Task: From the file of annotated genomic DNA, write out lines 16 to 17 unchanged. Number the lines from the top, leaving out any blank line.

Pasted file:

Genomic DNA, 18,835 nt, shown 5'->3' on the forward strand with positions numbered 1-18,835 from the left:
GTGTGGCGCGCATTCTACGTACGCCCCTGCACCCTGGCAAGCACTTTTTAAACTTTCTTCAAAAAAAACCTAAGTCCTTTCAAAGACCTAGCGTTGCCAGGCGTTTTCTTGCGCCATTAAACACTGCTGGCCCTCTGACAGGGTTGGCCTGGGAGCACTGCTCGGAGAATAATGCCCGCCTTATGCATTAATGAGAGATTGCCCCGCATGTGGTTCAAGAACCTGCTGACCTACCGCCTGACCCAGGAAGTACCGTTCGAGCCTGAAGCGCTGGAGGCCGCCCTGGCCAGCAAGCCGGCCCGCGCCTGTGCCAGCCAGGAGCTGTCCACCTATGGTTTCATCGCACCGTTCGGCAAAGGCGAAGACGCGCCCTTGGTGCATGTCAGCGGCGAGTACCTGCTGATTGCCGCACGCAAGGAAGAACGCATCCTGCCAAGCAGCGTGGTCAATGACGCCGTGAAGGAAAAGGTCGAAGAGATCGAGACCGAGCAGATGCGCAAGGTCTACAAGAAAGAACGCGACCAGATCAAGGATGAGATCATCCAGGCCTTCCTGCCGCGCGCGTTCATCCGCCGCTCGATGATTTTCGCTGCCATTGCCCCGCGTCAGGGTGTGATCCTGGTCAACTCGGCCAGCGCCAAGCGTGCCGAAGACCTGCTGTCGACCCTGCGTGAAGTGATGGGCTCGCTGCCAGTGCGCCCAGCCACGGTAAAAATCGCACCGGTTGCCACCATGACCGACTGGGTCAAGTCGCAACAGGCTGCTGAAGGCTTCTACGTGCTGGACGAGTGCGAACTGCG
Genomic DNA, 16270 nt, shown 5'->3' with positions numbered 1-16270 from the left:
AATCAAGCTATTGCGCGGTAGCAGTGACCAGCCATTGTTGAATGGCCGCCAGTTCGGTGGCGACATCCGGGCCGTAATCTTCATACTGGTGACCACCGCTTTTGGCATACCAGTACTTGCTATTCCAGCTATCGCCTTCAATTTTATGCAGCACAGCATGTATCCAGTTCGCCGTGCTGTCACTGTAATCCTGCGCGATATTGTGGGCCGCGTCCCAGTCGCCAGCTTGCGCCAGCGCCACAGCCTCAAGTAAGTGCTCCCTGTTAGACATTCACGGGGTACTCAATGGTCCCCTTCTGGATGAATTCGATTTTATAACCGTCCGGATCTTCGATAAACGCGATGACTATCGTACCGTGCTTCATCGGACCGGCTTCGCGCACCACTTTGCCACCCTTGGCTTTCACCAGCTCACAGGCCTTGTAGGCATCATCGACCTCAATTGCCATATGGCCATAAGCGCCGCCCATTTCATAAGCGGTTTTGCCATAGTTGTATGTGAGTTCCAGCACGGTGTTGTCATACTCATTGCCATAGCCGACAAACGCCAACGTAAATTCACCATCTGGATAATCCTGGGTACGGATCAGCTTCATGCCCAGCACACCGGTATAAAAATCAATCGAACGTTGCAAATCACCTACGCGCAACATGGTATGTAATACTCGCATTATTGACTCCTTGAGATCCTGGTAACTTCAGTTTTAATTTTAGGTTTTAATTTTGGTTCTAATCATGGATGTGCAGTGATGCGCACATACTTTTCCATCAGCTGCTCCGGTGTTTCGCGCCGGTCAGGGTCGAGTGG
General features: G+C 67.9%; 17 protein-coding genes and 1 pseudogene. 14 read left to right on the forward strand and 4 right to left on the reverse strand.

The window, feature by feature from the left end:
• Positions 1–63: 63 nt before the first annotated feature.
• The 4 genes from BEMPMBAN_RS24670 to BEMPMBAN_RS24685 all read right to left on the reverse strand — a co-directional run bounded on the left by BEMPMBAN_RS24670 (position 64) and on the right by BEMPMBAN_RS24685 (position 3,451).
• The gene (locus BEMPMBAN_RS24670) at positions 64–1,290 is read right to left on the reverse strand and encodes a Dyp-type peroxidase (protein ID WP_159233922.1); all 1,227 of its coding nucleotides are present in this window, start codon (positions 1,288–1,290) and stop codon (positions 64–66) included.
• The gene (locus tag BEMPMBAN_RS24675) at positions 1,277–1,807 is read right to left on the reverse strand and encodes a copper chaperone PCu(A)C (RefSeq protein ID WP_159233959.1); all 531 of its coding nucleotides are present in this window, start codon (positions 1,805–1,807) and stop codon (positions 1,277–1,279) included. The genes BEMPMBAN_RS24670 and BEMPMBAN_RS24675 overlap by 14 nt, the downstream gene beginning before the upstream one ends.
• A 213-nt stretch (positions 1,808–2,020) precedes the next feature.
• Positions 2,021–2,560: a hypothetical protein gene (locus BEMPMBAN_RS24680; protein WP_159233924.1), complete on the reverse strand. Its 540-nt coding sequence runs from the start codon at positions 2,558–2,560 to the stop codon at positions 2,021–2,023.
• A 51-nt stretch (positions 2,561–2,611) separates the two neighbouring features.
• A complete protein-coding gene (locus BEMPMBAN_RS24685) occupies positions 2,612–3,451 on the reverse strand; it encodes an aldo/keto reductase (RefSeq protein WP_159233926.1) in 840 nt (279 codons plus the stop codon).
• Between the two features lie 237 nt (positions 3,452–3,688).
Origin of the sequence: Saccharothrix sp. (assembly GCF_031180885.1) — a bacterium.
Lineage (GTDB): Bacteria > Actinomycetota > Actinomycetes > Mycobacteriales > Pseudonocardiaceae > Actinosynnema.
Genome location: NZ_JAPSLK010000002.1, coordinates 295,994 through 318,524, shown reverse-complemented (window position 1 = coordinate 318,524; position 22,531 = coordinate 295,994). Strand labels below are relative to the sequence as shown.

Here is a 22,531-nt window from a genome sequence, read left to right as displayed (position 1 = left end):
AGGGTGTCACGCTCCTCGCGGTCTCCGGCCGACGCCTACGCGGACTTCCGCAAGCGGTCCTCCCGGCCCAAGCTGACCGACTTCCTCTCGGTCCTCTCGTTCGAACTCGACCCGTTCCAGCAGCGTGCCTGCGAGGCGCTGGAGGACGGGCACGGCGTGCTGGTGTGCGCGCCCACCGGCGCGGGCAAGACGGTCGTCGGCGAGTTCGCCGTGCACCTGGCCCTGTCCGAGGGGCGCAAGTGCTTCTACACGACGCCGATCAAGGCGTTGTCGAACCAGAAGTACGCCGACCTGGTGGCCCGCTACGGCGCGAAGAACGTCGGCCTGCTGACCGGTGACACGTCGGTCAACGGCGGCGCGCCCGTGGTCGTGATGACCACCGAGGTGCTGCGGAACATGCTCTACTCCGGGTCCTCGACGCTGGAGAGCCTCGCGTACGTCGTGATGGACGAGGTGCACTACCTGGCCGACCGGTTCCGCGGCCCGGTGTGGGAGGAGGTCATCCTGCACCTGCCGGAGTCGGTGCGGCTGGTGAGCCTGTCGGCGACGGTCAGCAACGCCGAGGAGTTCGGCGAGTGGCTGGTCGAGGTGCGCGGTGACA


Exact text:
Origin of the sequence: Saccharothrix sp. (assembly GCF_031180885.1) — a bacterium.
Lineage (GTDB): Bacteria > Actinomycetota > Actinomycetes > Mycobacteriales > Pseudonocardiaceae > Actinosynnema.